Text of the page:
118. Gilbert, Natasha (11 September 2008). "Bangladesh launches climate change action plan". Nature. doi:10.1038/news.2008.1103. ISSN 0028-0836.
  119. Haq, Naimul (9 July 2019). "Bangladesh global leader in fighting climate change". Bangladesh Post. Retrieved 30 November 2020.
  120. Star Report (10 July 2019). "Hamid for active role in climate change adaptation". The Daily Star. Retrieved 30 November 2020.
  121. "How Climate Change Is Spurring Land Conflict in Nigeria". Time. 28 June 2018.
  122. "The battle on the frontline of climate change in Mali". BBC News. 22 January 2019.
  123. "The Deadliest Conflict You've Never Heard of". Foreign Policy. 23 January 2019. Archived from the original on 18 February 2019.
  124. "The Sahel in flames". The New Humanitarian. 31 May 2019. Retrieved 23 June 2019.
  125. "Climate change, food shortages, and conflict in Mali". Al-Jazeera. 27 April 2015.
  126. Williams, Jeremy (1 July 2007). "Political factors that affect development".
  127. Edwards, S. "Trade Orientation, Distortions and Growth In Developing Countries." (n.d.): n. pag. 1–37
  128. "Republic of Armenia Anti-Corruption strategy and Implementation Action Plan" (PDF). Republic of Armenia. 2003. Retrieved 16 February 2022.
  129. Harrison A (1996). "Openness and Growth: A Time-series, Cross-country Analysis for Developing Countries". Journal of Development Economics. 48 (2): 419–47. doi:10.1016/0304-3878(95)00042-9. S2CID 53981521.
  130. Verspoor A. "Pathways to Change: Improving the Quality of Education in Developing Countries". World Bank Discussion Papers. 53.
  131. "Aid for Trade – Organisation for Economic Co-operation and Development". Retrieved 24 September 2020.
  132. "Goal 17: Partnerships for the Goals". The Global Goals. Retrieved 25 September 2020.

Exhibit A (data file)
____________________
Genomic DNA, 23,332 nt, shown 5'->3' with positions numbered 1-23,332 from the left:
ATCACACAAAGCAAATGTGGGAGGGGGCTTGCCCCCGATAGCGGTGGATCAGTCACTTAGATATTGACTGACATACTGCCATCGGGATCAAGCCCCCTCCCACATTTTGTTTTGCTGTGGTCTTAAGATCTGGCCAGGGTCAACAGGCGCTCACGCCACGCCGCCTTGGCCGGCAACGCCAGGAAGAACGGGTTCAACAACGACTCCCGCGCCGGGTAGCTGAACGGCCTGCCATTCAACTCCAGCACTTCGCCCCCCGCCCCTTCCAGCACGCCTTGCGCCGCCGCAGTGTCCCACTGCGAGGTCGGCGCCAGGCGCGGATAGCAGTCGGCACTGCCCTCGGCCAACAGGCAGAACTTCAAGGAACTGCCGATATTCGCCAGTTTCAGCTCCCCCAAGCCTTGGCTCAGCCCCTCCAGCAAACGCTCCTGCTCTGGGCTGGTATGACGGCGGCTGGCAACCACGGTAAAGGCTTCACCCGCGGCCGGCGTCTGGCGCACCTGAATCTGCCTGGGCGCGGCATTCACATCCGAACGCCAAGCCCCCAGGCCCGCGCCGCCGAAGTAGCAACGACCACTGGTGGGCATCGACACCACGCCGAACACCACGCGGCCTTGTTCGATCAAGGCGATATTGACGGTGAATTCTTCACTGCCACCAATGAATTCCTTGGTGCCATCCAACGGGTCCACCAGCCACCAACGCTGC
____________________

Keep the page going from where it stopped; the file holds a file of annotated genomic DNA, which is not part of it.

133. "World Economic Outlook, October,2018, pp.134–135" (PDF). Retrieved 31 October 2018.
  134. "World Economic Outlook, Database—WEO Groups and Aggregates Information, October 2018". Retrieved 31 October 2018.
  135. "IMF Advanced Economies List. World Economic Outlook, May 1998, p. 134" (PDF). Retrieved 15 January 2014.
  136. The recognition of Taiwan is disputed; most UN-member states officially recognise the sovereignty of the People's Republic of China over Taiwan, however, some others maintain non-diplomatic relations with the Republic of China. See Foreign relations of Taiwan.
  137. "World Economic Outlook, April 2001, p.157" (PDF). Retrieved 15 January 2014.
  138. "World Economic Outlook, April 2007, p.204" (PDF). Retrieved 15 January 2014.
  139. "World Economic Outlook, April 2008, p.236" (PDF). Retrieved 15 January 2014.
  140. "World Economic Outlook, April 2009, p.184" (PDF). Retrieved 15 January 2014.
  141. Velinger, Jan (28 February 2006). "World Bank Marks Czech Republic's Graduation to 'Developed' Status". Radio Prague. Retrieved 22 January 2007.
  142. "World Economic Outlook, April 2011, p.172" (PDF). Retrieved 15 January 2014.
  143. "World Economic Outlook, April 2014, p.160" (PDF). Retrieved 21 May 2014.
  144. "World Economic Outlook, April 2015, p.48" (PDF). Retrieved 11 April 2015.
  145. "World Economic Outlook Database – Changes to the Database". Retrieved 21 September 2022.
  146. "World Economic Outlook, October 2012, p.180" (PDF). Retrieved 4 August 2016.
  147. "World Economic Outlook, April 2016, p.148" (PDF). Retrieved 25 June 2016.
  148. "Dependency Theory: A Useful Tool for Analyzing Global Inequalities Today?". E-International Relations. 23 November 2016. Retrieved 21 February 2020.
  149. Philo, Greg (November 2001). "An unseen world: How the media portrays the poor". The UNESCO Courier. 54 (11): 44–46. ProQuest 207594362.

Works cited

This article is issued from Wikipedia. The text is licensed under Creative Commons - Attribution - Sharealike. Additional terms may apply for the media files.